Potter County will have a prominent presence at the State Capitol this week. District Attorney Andy Watson and Commissioner Paul Heimel will both be traveling to Harrisburg on local initiatives that have garnered statewide attention.
D.A. Watson will be testifying before the Pa. House Judiciary Committee on
the “CLEAN Protocol” (Concerned Law Enforcement Against Narcotics) that he and
area police and human service providers have recently implemented. Through
CLEAN, those with addiction issues are provided with an avenue to contact law
enforcement and arrange for drug/alcohol treatment and disposition that does not
include criminal prosecution. It’s part of a broader array of criminal justice
reform measures that Potter County has been pursuing to reduce the number of
individuals coming into the court system or returning to criminal activity after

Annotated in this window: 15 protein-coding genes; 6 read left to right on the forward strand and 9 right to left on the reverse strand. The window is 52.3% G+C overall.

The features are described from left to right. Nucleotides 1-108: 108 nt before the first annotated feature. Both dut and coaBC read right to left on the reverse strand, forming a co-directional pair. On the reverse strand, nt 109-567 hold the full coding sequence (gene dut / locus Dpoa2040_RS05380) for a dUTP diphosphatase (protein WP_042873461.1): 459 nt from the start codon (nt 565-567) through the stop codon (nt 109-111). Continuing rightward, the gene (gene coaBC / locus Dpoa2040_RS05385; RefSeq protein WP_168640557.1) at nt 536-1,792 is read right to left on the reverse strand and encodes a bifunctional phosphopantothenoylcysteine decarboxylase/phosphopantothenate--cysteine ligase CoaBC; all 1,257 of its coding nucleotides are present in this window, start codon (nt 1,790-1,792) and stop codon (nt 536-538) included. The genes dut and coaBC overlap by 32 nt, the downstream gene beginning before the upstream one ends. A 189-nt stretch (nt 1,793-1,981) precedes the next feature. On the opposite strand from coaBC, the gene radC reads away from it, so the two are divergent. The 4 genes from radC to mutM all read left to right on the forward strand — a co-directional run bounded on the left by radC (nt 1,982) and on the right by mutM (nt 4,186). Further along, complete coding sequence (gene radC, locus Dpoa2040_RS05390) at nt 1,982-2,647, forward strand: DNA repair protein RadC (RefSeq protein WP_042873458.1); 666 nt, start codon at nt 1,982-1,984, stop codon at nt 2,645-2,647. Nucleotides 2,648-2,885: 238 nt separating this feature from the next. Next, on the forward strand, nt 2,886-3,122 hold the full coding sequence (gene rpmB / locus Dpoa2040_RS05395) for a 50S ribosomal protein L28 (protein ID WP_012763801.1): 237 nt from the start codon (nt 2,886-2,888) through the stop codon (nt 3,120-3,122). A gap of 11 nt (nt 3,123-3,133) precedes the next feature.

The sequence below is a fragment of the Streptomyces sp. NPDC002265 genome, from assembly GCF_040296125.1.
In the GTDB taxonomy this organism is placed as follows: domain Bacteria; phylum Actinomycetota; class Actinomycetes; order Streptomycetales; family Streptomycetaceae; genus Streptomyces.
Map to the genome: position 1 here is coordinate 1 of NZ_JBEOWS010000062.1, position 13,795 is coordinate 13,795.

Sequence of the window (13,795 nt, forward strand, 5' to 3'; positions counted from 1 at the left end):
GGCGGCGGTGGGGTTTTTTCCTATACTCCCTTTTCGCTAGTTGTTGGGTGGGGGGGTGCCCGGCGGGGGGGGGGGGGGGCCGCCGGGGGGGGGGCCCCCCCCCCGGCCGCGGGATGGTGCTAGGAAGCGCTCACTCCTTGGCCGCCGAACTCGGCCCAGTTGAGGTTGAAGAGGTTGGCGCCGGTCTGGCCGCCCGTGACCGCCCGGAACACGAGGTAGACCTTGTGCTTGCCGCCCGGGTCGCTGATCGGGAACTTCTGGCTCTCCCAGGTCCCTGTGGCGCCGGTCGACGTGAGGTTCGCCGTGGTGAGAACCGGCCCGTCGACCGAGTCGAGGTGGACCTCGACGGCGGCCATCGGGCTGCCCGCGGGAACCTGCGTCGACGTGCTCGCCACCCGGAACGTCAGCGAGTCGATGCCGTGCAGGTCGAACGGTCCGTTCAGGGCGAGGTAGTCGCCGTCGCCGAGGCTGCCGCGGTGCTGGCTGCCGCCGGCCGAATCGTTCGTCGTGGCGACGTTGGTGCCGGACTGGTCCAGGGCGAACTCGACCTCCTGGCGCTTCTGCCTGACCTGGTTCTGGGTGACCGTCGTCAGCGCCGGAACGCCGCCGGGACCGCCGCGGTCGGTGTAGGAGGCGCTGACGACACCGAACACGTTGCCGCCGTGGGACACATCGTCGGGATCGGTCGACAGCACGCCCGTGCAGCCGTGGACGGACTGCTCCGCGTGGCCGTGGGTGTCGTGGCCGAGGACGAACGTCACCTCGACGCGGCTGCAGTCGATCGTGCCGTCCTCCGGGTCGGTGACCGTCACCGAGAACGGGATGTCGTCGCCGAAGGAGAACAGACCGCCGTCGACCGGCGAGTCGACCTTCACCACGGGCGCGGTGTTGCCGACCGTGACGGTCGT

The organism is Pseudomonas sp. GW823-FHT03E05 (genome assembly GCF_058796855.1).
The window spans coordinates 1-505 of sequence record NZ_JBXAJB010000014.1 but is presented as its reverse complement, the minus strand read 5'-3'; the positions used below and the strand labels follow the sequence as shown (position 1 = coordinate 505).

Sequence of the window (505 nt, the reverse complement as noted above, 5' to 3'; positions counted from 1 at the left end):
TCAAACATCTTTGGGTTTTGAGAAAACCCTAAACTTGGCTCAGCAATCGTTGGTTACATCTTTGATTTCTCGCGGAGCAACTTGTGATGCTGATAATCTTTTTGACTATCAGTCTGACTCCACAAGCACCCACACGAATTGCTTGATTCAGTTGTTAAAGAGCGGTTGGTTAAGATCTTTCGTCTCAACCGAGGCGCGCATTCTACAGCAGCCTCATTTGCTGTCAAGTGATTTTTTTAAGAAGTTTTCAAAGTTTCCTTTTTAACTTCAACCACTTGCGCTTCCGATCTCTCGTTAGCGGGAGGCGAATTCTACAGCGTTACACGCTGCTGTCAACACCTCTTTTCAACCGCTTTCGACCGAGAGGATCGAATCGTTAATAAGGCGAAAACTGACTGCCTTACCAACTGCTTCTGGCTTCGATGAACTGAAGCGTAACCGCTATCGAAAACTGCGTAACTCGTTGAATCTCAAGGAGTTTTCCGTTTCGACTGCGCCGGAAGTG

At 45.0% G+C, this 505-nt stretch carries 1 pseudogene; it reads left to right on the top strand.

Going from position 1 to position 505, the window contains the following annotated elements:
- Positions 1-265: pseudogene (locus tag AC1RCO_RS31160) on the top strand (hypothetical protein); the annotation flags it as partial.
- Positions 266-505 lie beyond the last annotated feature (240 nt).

they’re released from custody. Among other elements are a DUI Court, Drug Court,
and the Women’s Residential Rehabilitation Center in Harrison Valley. Nearly 100
percent of the defendants whose cases have been referred to the three new
alternative punishment programs have successfully returned to society.
Commissioner Heimel will be meeting with the leadership of the Pa. House
Environmental Resources and Energy Committee in his role as chairman of the Pa.
State Land Tax Fairness Coalition. Goal is to persuade the legislature to
increase the current $1.20 per acre annual payment-in-lieu-of-taxes for state
forest, park and game lands. Nearly 50 percent of the total real estate in
Potter County is state-owned and, thus, not taxable. That shifts nearly the
entire tax burden for operating school districts, townships, boroughs and the
county government to private property owners. Two bills that are currently
before the Environmental Resources and Energy Committee call for increasing the
$1.20 per acre payment, to either $1.80 or $2.40. If the latter were to be
approved by the General Assembly, the burden for taxpayers in Potter County
alone would be decreased by more than $900,000 annually. Details on the Pa.
State Land Tax Fairness Coalition activities, including a map gallery that
details local impacts, can be found online at pastatelandtaxfairness.com.